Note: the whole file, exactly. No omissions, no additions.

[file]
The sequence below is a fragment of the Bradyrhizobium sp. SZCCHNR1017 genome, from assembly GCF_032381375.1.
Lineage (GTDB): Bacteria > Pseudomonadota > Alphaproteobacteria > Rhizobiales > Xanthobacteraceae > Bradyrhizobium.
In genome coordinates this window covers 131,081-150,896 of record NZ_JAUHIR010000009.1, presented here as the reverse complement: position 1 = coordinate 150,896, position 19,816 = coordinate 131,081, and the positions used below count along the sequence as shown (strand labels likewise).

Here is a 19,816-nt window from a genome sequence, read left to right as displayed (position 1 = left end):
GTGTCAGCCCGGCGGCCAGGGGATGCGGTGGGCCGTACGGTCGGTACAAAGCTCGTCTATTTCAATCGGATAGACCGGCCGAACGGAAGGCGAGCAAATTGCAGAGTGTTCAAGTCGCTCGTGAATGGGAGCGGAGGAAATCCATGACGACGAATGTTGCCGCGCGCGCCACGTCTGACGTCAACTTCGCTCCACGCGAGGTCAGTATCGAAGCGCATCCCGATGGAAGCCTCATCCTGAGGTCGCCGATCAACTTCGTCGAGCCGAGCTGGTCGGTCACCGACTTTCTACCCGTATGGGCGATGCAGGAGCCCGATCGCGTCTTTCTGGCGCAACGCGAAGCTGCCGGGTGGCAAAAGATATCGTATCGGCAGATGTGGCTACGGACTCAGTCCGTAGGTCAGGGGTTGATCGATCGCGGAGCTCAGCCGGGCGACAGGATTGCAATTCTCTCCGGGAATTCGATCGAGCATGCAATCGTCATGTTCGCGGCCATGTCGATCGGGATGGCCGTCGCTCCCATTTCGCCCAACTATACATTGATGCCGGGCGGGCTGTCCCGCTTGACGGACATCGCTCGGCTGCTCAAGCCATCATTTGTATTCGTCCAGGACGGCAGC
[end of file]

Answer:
The sequence below is a fragment of the Bradyrhizobium sp. SZCCHNR1017 genome, from assembly GCF_032381375.1.
Lineage (GTDB): Bacteria > Pseudomonadota > Alphaproteobacteria > Rhizobiales > Xanthobacteraceae > Bradyrhizobium.
In genome coordinates this window covers 131,081-150,896 of record NZ_JAUHIR010000009.1, presented here as the reverse complement: position 1 = coordinate 150,896, position 19,816 = coordinate 131,081, and the positions used below count along the sequence as shown (strand labels likewise).

Here is a 19,816-nt window from a genome sequence, read left to right as displayed (position 1 = left end):
GTGTCAGCCCGGCGGCCAGGGGATGCGGTGGGCCGTACGGTCGGTACAAAGCTCGTCTATTTCAATCGGATAGACCGGCCGAACGGAAGGCGAGCAAATTGCAGAGTGTTCAAGTCGCTCGTGAATGGGAGCGGAGGAAATCCATGACGACGAATGTTGCCGCGCGCGCCACGTCTGACGTCAACTTCGCTCCACGCGAGGTCAGTATCGAAGCGCATCCCGATGGAAGCCTCATCCTGAGGTCGCCGATCAACTTCGTCGAGCCGAGCTGGTCGGTCACCGACTTTCTACCCGTATGGGCGATGCAGGAGCCCGATCGCGTCTTTCTGGCGCAACGCGAAGCTGCCGGGTGGCAAAAGATATCGTATCGGCAGATGTGGCTACGGACTCAGTCCGTAGGTCAGGGGTTGATCGATCGCGGAGCTCAGCCGGGCGACAGGATTGCAATTCTCTCCGGGAATTCGATCGAGCATGCAATCGTCATGTTCGCGGCCATGTCGATCGGGATGGCCGTCGCTCCCATTTCGCCCAACTATACATTGATGCCGGGCGGGCTGTCCCGCTTGACGGACATCGCTCGGCTGCTCAAGCCATCATTTGTATTCGTCCAGGACGGCAGC